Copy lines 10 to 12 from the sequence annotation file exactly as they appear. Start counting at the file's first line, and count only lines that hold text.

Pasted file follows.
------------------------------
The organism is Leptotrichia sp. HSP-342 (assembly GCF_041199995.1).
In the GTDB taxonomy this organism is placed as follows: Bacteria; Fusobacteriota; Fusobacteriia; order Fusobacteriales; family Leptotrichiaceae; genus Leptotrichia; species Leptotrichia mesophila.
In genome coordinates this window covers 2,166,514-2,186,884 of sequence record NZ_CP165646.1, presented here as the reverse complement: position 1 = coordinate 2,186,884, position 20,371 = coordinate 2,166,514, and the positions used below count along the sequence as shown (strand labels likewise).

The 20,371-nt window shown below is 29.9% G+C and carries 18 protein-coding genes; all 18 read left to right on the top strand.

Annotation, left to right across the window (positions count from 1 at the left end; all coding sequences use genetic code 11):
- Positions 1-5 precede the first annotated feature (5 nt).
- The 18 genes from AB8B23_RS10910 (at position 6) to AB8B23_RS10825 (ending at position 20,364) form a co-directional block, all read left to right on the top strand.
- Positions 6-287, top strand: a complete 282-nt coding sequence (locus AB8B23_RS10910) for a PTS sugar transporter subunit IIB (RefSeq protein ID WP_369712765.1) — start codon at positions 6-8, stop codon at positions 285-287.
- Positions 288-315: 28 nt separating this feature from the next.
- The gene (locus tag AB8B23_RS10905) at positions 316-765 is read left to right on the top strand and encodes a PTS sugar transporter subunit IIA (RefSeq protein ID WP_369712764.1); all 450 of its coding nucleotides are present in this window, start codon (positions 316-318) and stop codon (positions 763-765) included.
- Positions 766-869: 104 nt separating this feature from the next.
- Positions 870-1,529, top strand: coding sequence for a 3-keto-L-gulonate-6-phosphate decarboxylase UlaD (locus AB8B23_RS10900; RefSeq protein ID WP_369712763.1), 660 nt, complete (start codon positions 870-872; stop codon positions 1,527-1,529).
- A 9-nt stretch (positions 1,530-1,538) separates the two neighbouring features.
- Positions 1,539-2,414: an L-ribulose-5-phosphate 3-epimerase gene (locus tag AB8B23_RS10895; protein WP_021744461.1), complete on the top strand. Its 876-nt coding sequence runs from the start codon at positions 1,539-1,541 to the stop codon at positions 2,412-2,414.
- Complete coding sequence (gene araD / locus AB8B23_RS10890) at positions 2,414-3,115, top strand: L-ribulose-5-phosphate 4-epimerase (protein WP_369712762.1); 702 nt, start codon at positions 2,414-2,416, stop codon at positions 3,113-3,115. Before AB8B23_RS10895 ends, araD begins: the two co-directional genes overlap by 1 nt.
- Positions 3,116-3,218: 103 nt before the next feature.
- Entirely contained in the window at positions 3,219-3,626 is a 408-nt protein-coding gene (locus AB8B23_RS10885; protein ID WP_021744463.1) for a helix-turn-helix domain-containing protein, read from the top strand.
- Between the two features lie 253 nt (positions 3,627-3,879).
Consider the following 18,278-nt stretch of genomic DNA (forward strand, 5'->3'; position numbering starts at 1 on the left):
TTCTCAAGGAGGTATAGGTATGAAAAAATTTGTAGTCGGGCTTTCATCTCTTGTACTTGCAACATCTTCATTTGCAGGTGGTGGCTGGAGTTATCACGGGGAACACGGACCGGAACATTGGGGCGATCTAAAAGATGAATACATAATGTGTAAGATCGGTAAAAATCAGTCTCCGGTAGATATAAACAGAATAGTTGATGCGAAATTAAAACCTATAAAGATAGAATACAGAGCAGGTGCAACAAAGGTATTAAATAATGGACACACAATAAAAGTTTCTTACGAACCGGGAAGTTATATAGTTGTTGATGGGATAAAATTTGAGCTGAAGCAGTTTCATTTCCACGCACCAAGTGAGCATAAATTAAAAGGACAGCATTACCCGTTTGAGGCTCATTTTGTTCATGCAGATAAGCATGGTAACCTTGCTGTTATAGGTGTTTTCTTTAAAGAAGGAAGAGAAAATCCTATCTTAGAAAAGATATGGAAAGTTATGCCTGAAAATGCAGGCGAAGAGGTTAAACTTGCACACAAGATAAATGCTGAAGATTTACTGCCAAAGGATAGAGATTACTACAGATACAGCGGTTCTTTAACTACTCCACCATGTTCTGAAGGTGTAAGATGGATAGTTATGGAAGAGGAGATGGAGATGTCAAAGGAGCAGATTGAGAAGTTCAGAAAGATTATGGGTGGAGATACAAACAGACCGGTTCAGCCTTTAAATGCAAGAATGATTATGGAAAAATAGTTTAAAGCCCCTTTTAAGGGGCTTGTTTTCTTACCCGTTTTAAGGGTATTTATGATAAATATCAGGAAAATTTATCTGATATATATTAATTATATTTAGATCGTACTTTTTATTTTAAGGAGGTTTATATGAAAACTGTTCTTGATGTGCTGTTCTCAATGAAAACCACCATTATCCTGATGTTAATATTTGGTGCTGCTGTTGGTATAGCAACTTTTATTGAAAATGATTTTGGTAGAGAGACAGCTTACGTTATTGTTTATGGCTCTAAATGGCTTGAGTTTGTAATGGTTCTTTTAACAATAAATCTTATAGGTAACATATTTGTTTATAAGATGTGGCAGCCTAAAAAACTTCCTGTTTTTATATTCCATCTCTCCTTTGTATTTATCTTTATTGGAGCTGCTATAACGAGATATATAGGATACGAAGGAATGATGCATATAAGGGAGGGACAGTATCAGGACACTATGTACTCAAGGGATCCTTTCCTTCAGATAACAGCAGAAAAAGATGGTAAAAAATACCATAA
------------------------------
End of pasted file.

- The gene (locus tag AB8B23_RS10905) at positions 316-765 is read left to right on the top strand and encodes a PTS sugar transporter subunit IIA (RefSeq protein ID WP_369712764.1); all 450 of its coding nucleotides are present in this window, start codon (positions 316-318) and stop codon (positions 763-765) included.
- Positions 766-869: 104 nt separating this feature from the next.
- Positions 870-1,529, top strand: coding sequence for a 3-keto-L-gulonate-6-phosphate decarboxylase UlaD (locus AB8B23_RS10900; RefSeq protein ID WP_369712763.1), 660 nt, complete (start codon positions 870-872; stop codon positions 1,527-1,529).